Bloodywood - Raj Against the Machine
The first time I heard the band Bloodywood, it was a range of emotions. Being a metalhead from the nineties and then going out of touch with the metal scene for over twenty years, I had no clue what was happening anymore. For all intents and purposes, metal had died for me. I had probably grown out of it post the nu-metal days. But as life had it, metal never grew out of me. What I’ve always tried to explain to those who can’t understand why someone would listen to metal, because most of it appears to be noise, is that while it may appear noisy, it definitely isn’t noise. There are rare talents found in metal musicians, if you look at their fingers. If you look at drummers and percussionists, their resilience. If you listened to the lyrics, you’d realise how astute they are. I’d get into evangelist-mode. There’s always something that turns each one of us into an evangelist. It’s mostly to do with passion.
I’ve been through a few eras with rock and metal, and unfortunately during my last era in 1999, bands only ever did cover songs. There were a minuscule number that did originals, but whilst only a few looked forward to them, most audiences wanted ‘Metallica’ and ‘Pantera’. Plus in those days cover songs weren’t creative as they are today, where the artist moulds a song into something they can truly call their own. If the cover wasn’t hammed to the T, in Hetfield’s or Dickenson’s or Vedder’s voices, the crowds didn’t accept it.
So one evening in 2018, a long-time mate of mine, a lad also skirting around forty, came over and we planned to do an evening of drinking and metal like the old days. During it, I inquired about the current metal scene. He’d just come across this video called ‘Ari Ari’, by a band called Bloodywood. I didn’t know what to think, but that name... Bloodywood! Why the hell had no one thought of it before? It brought a smile to my face. Then the video began, a hint of flute and the sound of a dhol made me unsure. Being one half Punjabi my self, I sort of expected some forced Punjabi metal song. To me, the only Punjabi musician in any genre even leaning towards rock music, was Jas Mann from Babylon Zoo. Beyond that, I was doubtful.
And then BAM! Distorted guitars kicked in, a baritone rap intro by a young Anselmo-looking dude, and just when you thought THAT was heavy, it got heavier, and the next thing I knew - A growled folk song, familiar to many, engulfed me with an omnipresent flute, that one would usually associate with bright morning sounds, which added a certain darkness to it all. It wasn’t pretentious; it wasn’t forced, and there seemed to be an obvious point to it and, of course, a good reason I didn’t mind my speakers blown to bits.
Bloodywood has not only successfully managed to move away from the covers with grace, avoiding being typecast as ‘that’ band who did that thing, but also carved a niche and a massive fan base as an Indian Folk Metal band in its own right. I don’t know whether it’s the first attempt at folk metal in India, but I don’t care. For me it will always be the first and possibly the best so far. I guess what helps them is that fact that the idea behind their existence is just so original that whatever they did would become their thing.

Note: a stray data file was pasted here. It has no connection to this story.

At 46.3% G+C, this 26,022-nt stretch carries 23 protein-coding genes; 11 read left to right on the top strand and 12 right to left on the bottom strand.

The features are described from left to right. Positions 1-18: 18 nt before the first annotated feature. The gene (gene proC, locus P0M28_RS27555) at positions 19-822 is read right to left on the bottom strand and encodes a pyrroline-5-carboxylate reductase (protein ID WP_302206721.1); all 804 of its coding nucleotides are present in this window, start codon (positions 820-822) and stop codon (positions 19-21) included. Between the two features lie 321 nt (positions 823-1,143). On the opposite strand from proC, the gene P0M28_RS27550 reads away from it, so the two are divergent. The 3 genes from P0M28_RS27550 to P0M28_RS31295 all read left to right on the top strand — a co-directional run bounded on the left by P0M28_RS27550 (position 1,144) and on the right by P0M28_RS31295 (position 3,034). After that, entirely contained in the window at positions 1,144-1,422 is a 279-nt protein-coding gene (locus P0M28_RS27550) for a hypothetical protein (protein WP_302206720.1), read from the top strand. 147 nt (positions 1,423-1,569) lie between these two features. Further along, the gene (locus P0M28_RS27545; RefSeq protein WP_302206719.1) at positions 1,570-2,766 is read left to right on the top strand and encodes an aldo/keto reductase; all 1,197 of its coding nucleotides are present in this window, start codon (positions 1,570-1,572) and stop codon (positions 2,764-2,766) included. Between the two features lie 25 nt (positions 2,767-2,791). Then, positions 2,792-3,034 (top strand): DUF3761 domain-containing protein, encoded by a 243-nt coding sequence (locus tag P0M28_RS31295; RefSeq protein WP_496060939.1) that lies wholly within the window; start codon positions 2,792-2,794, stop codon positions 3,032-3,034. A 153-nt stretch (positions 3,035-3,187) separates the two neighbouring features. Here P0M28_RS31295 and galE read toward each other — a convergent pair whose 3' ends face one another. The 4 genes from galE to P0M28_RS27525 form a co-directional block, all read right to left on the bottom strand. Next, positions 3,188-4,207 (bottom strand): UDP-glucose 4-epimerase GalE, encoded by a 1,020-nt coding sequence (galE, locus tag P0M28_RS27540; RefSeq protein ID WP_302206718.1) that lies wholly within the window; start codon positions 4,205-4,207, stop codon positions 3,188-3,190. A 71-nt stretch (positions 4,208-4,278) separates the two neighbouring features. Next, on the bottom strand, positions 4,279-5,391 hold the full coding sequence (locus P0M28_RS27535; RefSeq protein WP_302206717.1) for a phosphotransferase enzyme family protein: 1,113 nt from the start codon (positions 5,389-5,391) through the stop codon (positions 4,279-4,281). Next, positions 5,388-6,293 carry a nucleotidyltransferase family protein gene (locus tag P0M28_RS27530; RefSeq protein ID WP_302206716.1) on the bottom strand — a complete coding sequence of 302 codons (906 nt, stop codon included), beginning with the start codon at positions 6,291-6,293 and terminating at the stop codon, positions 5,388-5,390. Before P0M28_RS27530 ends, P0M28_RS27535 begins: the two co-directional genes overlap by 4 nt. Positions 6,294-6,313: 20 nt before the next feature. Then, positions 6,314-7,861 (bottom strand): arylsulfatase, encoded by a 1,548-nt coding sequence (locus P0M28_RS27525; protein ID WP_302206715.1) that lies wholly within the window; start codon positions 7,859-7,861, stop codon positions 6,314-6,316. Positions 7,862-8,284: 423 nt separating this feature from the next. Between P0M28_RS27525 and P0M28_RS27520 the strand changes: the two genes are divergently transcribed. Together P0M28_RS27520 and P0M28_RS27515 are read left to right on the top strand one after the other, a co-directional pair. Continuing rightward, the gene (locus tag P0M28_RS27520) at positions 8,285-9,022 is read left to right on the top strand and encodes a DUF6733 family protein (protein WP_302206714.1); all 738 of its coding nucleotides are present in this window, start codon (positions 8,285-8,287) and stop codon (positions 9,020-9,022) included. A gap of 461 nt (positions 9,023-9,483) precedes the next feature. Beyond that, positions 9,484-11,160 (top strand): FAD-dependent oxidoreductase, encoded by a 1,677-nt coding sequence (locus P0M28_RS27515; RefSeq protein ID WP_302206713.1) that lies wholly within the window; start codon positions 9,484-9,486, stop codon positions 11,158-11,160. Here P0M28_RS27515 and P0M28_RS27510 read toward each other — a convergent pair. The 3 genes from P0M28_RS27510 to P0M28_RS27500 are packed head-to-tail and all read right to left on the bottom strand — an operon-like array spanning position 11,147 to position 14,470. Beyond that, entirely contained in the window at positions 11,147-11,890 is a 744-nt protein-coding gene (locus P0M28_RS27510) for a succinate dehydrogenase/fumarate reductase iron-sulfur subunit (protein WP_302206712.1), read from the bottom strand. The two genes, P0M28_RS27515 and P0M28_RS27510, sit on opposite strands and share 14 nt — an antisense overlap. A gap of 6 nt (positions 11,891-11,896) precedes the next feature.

Coming to the movie (And without giving too much away), it opens with the band getting ready to perform at Wacken, the Mecca for Metalheads from around the world. We have seen many Indian bands perform here and as mentioned in the movie; they were warned in advance that the European audience would merely smile and politely clap for them, but that’s all that they could expect. Usually, the tent/stage at which past Indian bands have performed has almost always been empty, with a few headbangers scattered around. It’s a little sad because so many of our bands are so good. I guess many international folk don’t see metal and India go together. In fact, many here don’t see it either.
But thankfully this isn’t the case for Bloodywood, who’re recognised instantly by fans from far and wide. As they make their way to the stage, they’re greeted with chants and hoots from the excited audience.
What stands out in their journey was the fact that they had touched audiences the world over on a level that most musicians just about anywhere could only dream of. And why wouldn’t they? How their first song had hit me that evening two years ago, it was only natural that others would feel similarly. Then there was also their phenomenal mental health-themed single, Jee Veere, that their fans all over hold dear, many even tattooing song lyrics on their bodies.
Taken aback by the Wacken invitation, the band finds themselves in a spot of nervousness. They were, until then, an internet band and a viral phenomenon who’d never performed for a live audience before. Turns out they assembled and band and an engineer and even landed themselves sponsorships from big names. I’m inclined to believe that in an otherwise perfect documentary storyline, the brand mentions were a bit jarring, but then again I don’t think this genre of music has seen this interest from mainstream sponsors, so I’m going to let it pass and hi-five the boys for getting where they have in a shortish span.
At the heart of it, Bloodywood - Raj Against the Machine is really a warm and fun journey of a bunch of genuinely good guys, trials and tribulations galore, who appear to have made it, what with all the touring, sold-out shows and the sizeable international fan following. I really can’t wait to see more of them.